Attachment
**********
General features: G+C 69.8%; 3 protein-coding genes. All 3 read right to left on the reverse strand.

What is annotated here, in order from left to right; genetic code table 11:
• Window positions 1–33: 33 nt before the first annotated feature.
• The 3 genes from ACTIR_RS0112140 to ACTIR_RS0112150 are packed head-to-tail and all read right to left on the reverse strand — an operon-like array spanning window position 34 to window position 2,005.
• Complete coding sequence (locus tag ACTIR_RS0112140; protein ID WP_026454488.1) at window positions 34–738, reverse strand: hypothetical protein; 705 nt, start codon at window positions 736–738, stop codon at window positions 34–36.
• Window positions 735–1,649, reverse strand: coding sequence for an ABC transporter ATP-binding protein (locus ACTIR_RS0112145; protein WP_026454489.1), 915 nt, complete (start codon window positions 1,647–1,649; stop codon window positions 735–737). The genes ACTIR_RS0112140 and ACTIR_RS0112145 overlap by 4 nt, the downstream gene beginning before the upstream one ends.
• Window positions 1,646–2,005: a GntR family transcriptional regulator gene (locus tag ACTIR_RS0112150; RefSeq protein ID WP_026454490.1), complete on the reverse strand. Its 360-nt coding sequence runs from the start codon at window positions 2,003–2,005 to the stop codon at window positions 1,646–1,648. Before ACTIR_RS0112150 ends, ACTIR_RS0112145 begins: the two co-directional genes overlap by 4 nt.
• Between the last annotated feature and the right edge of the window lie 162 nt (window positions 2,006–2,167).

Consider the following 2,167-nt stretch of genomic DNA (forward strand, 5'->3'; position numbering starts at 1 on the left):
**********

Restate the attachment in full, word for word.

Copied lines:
General features: G+C 69.8%; 3 protein-coding genes. All 3 read right to left on the reverse strand.

What is annotated here, in order from left to right; genetic code table 11:
• Window positions 1–33: 33 nt before the first annotated feature.
• The 3 genes from ACTIR_RS0112140 to ACTIR_RS0112150 are packed head-to-tail and all read right to left on the reverse strand — an operon-like array spanning window position 34 to window position 2,005.
• Complete coding sequence (locus tag ACTIR_RS0112140; protein ID WP_026454488.1) at window positions 34–738, reverse strand: hypothetical protein; 705 nt, start codon at window positions 736–738, stop codon at window positions 34–36.
• Window positions 735–1,649, reverse strand: coding sequence for an ABC transporter ATP-binding protein (locus ACTIR_RS0112145; protein WP_026454489.1), 915 nt, complete (start codon window positions 1,647–1,649; stop codon window positions 735–737). The genes ACTIR_RS0112140 and ACTIR_RS0112145 overlap by 4 nt, the downstream gene beginning before the upstream one ends.
• Window positions 1,646–2,005: a GntR family transcriptional regulator gene (locus tag ACTIR_RS0112150; RefSeq protein ID WP_026454490.1), complete on the reverse strand. Its 360-nt coding sequence runs from the start codon at window positions 2,003–2,005 to the stop codon at window positions 1,646–1,648. Before ACTIR_RS0112150 ends, ACTIR_RS0112145 begins: the two co-directional genes overlap by 4 nt.
• Between the last annotated feature and the right edge of the window lie 162 nt (window positions 2,006–2,167).

Consider the following 2,167-nt stretch of genomic DNA (forward strand, 5'->3'; position numbering starts at 1 on the left):